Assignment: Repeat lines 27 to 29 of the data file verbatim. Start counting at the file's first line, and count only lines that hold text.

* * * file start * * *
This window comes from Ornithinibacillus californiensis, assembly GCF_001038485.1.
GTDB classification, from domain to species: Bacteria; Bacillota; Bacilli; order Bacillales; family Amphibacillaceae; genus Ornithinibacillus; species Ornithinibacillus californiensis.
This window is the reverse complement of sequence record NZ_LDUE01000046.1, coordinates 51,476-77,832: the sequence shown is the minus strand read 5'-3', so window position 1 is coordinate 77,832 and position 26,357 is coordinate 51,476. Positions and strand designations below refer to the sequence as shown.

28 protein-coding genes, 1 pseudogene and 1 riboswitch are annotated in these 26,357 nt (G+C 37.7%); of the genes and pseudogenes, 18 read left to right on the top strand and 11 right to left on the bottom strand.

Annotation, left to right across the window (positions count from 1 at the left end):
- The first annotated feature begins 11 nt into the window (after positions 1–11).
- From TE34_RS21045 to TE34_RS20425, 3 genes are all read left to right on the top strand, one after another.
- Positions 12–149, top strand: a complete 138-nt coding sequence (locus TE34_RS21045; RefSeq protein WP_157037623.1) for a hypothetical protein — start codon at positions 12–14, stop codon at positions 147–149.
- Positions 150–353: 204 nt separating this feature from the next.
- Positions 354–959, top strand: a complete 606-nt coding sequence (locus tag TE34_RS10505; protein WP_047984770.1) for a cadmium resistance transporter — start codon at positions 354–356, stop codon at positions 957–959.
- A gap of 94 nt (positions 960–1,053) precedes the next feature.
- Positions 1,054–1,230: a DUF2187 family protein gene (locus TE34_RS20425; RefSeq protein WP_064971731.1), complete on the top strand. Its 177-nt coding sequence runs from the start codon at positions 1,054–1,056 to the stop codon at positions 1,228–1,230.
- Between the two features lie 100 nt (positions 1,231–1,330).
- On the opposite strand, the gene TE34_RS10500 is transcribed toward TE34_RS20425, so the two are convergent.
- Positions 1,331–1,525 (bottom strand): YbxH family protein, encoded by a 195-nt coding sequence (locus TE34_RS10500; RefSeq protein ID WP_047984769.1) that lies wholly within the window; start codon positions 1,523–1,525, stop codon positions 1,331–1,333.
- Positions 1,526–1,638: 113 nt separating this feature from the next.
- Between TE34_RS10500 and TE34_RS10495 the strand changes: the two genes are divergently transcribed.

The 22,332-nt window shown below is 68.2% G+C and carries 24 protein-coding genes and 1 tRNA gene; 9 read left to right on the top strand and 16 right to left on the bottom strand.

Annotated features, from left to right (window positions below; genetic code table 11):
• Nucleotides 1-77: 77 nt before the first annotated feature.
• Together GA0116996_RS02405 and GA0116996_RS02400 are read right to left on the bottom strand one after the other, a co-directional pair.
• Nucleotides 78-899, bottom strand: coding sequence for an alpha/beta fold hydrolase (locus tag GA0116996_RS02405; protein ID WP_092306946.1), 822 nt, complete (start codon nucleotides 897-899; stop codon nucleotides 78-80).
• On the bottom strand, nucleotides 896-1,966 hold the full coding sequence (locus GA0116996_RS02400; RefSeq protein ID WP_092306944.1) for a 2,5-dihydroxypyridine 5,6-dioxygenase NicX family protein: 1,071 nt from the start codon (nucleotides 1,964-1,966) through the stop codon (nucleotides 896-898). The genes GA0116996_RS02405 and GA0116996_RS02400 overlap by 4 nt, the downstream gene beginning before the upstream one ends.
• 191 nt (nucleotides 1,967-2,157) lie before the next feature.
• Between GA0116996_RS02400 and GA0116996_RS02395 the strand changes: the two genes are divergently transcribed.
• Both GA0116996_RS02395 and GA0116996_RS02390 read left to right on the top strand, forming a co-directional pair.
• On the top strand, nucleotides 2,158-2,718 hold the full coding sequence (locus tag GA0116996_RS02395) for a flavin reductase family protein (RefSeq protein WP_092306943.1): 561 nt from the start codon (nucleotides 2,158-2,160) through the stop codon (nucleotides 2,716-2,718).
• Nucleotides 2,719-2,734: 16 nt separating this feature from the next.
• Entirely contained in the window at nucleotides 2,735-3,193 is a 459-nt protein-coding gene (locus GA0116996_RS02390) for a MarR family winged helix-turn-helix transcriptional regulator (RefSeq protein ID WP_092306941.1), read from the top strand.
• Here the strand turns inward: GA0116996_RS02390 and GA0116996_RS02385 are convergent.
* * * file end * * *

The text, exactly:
• On the top strand, nucleotides 2,158-2,718 hold the full coding sequence (locus tag GA0116996_RS02395) for a flavin reductase family protein (RefSeq protein WP_092306943.1): 561 nt from the start codon (nucleotides 2,158-2,160) through the stop codon (nucleotides 2,716-2,718).
• Nucleotides 2,719-2,734: 16 nt separating this feature from the next.
• Entirely contained in the window at nucleotides 2,735-3,193 is a 459-nt protein-coding gene (locus GA0116996_RS02390) for a MarR family winged helix-turn-helix transcriptional regulator (RefSeq protein ID WP_092306941.1), read from the top strand.